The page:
Skip to main content

The end of 'Joe Paterno University'

By Thomas L. Day, Special to CNN
July 13, 2012 -- Updated 1129 GMT (1929 HKT)
  • A new report says Penn State showed "consistent disregard" for victims of sex abuse
  • Thomas Day: The old Penn State was a top-down autocracy
  • Before the Sandusky scandal erupted, the school leaders were accountable to no one
  • Day: New Penn State should have a code of ethics that rivals that of the U.S. Military Academy

Editor's note: Thomas L. Day, a graduate of Penn State University, is an Iraq war veteran and former reporter for McClatchy. He recently founded, an organization dedicated to uniting emerging public leaders behind a core set of principles. Follow him on Twitter @PSpledge.

(CNN) -- I remember attending a speech by Bob Woodward when I was a senior at Penn State. Woodward, then completing "Bush at War," his first of four inside-the-room books about the Bush administration, opened his lecture by thanking the audience for welcoming him to "Joe Paterno University."

Penn State may have been "Joe Paterno University" then. Most in the audience seemed to embrace the label.

News: Penn State leaders disregarded victims, 'empowered' Sandusky

That was the pre-Sandusky Penn State University, defined by one man who, along with the school's president, athletic director and senior vice president, were accountable to absolutely no one.

Thomas L. Day
Thomas L. Day

It wasn't just the football coach who did as he pleased.

When he was president, Graham Spanier signed off one construction project after another, remaking Penn State's University Park campus block by block, to the point that few of the Class of 2003 (my class) could recognize the school they attended a decade ago. In part because of the construction bonanza, tuition more than doubled during Spanier's tenure. Penn State is now the most expensive state school in the country.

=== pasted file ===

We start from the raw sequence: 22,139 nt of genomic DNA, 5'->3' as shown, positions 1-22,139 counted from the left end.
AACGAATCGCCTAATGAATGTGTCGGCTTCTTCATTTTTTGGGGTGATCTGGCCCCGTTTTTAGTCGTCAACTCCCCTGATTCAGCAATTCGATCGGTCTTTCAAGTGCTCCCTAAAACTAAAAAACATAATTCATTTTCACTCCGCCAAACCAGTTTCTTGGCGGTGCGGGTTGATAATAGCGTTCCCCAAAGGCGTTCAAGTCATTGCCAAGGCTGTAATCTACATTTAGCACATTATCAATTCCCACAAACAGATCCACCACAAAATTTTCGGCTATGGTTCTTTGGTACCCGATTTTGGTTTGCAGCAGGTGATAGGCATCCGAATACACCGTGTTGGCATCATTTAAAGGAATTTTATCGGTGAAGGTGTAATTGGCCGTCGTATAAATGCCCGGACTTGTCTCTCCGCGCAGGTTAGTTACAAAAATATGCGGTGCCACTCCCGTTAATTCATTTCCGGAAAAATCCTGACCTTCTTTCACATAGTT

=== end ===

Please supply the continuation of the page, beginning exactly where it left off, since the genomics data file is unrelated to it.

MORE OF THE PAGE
Freeh report blasts PSU officials
PSU victims' attorney: Report devastating
Jay Paterno: Freeh report is not the end
Should Penn St. president be prosecuted?

In 2006, an internal report found that women's basketball coach Rene Portland had for years sought to remove players from her team if she thought they were lesbians. Portland's outrageous behavior did not go unnoticed. Athletic Director Tim Curley ordered Portland into much-needed counseling and levied a fine on her. But incredibly, he permitted her to coach the 2007 season. Nobody held Curley accountable for letting her coach the women's basketball team.

Then came the Sandusky scandal. Immediately after Curley and retired Senior Vice President Gary Schultz were indicted for lying to the grand jury, Spanier issued this statement: "I have complete confidence in how they handled the allegations." It appears that in their minds, not even the law could hold these men accountable for their actions.

As the report from Louis Freeh makes clear, at Joe Paterno University, those in a position of power played by their own rules.

"We cannot solve our problems with the same thinking we used when we created them," Albert Einstein is often quoted as saying. The former Penn State administration embodied a wrong kind of thinking: They believed it was more "humane" to defend the interests of a colleague than the safety of children, according to e-mail exchanges produced by Freeh's report.

Now is the time to move on from Joe Paterno University while remembering and learning from the mistakes of the past. Let the Freeh report be a line where from Joe Paterno University ends and the new Penn State begins.

The old Penn State was a top-down autocracy, with its name attached to its football team before its academic achievements and welfare of students. The new Penn State should be just the opposite: a school infused with a communitarian ethic, where all who attended or once attended Penn State are empowered to build and maintain our school's name.

The new Penn State should be a place with a code of ethics that rivals that of the U.S. Military Academy, mutually reinforced by the students and faculty.